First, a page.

"[Lot of 4 - Road Maps]", Owen & Bowen
Period: 1720 (circa)
Publication: Britannia Depicta...
Color: Black & White
4.5 x 7.1 inches
11.4 x 18 cm
Britannia Depicta Or Ogilby Improv'd was the most popular and successful Ogilby derivative atlas, published in response to public demand for a small road atlas that could be easily carried by travelers. The atlas reproduced Ogilby's strip-style road maps and added individual county maps. It was published by Thomas Bowles in a series of editions between 1720 and 1764. The historical notes that accompany each map were compiled by John Owen, a respected lawyer and antiquarian. The maps were engraved by Emanuel Bowen who went on to become one of London's leading engravers and print sellers in the 18th century. The maps are embellished with coats of arms and contain immense detail and topographical information. A compass rose orients each map and useful landmarks include hills, bridges, rivers and streams, windmills, churches, markets, parks and forests, water wells and even gallows.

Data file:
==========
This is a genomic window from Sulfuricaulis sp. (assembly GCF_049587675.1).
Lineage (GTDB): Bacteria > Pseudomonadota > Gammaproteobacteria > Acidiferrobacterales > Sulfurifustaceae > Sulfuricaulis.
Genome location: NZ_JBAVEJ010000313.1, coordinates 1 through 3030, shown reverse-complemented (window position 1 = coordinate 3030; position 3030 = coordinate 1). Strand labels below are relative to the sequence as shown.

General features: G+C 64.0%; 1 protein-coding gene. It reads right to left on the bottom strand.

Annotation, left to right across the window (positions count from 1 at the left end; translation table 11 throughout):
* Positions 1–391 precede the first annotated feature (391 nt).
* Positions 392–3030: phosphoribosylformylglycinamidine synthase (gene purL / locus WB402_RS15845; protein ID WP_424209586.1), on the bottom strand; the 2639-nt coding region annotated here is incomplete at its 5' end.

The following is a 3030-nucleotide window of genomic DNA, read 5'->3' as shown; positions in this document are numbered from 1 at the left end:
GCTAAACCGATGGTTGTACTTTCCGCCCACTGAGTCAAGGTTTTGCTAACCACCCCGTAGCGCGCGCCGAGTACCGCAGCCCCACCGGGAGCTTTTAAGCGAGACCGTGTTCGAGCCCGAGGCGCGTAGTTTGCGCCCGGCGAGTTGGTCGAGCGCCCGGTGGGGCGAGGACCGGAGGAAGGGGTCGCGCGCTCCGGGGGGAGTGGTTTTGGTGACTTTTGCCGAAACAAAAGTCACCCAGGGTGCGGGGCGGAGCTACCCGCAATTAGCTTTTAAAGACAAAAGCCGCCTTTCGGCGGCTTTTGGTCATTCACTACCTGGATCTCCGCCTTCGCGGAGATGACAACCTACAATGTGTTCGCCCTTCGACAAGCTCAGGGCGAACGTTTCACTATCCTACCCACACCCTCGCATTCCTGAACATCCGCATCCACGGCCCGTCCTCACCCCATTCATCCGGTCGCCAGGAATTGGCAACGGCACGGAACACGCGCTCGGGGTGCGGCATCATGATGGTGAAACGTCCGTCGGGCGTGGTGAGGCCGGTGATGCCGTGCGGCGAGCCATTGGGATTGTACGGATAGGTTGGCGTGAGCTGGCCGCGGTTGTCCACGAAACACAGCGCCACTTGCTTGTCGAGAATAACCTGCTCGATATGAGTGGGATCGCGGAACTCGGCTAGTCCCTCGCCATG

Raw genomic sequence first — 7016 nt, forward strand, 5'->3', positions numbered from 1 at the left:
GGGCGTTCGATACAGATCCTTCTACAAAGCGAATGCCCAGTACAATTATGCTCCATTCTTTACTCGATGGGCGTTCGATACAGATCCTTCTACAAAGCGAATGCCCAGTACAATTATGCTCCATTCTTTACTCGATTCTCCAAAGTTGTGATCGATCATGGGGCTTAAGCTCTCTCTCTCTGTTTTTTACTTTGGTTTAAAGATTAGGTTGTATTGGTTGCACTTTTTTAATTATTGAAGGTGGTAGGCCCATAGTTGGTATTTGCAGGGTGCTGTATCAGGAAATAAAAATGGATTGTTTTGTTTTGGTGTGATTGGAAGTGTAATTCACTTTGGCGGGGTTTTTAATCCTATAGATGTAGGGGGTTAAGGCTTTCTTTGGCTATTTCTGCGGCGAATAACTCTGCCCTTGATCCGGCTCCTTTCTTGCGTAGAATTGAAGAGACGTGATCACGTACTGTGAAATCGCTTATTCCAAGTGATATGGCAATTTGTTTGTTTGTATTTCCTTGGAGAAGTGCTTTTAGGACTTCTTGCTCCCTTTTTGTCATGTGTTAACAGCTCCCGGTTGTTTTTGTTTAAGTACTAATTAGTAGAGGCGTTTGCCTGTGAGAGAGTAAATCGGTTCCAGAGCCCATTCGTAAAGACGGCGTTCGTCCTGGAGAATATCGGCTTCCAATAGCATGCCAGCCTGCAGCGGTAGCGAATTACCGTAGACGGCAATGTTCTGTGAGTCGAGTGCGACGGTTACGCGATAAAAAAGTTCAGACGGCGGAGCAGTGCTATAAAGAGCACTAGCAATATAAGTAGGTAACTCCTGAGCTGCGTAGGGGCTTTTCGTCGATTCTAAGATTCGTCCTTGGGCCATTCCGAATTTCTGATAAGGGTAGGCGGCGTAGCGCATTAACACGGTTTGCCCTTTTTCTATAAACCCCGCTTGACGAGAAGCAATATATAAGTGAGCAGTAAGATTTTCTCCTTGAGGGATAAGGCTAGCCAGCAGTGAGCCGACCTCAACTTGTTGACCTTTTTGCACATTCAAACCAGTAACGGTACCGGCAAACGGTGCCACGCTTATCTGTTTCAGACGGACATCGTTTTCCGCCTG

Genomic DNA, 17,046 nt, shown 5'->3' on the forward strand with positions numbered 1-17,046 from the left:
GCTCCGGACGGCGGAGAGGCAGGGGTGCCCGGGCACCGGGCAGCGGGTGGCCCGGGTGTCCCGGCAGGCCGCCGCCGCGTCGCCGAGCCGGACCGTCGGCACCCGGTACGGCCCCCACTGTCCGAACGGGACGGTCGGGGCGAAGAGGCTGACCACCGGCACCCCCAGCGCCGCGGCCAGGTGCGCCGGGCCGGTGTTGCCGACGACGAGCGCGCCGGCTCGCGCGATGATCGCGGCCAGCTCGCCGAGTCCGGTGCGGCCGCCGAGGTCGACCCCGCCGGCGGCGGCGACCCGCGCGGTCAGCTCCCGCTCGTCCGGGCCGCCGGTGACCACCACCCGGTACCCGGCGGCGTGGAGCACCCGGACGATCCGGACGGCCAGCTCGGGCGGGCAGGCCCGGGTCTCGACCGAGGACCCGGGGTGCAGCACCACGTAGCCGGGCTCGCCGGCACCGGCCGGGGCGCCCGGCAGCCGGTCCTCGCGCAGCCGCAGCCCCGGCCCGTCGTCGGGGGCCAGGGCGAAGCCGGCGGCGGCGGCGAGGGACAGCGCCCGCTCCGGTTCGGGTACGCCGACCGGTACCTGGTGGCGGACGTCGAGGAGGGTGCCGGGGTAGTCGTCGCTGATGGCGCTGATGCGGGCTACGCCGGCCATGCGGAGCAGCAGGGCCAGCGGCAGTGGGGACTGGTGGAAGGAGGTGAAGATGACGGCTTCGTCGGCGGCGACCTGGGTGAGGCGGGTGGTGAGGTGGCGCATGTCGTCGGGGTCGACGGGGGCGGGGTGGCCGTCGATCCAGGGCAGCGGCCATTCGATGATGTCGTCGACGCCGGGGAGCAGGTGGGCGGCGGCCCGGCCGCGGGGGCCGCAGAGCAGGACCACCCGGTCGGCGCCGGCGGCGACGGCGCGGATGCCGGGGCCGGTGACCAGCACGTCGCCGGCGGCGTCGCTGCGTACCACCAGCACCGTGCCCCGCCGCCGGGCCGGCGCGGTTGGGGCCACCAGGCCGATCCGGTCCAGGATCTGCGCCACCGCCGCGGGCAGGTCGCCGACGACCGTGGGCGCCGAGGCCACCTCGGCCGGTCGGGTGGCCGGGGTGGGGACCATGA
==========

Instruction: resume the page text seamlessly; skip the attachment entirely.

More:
These copper engraved, Ogilby-style strip road maps include coats-of-arms and descriptive text by John Owen.
A. [The Roads from London to Barnstable...] From Warminster to Andover, with a page of text describing London.
B. [The Roads from London to Boston...] From Stilton to Spalding, with a page of text describing London.
C. [The Road from London to Carlisle...] From Staffordshire through Cheshire to Preston in Lancashire.
D. [The Road from London to Flamborough...] From Tamesford to Stilton, with a page of text describing London.
References: Shirley (BL Atlases) T.BOW-1a.
Some light toning and short edge tears.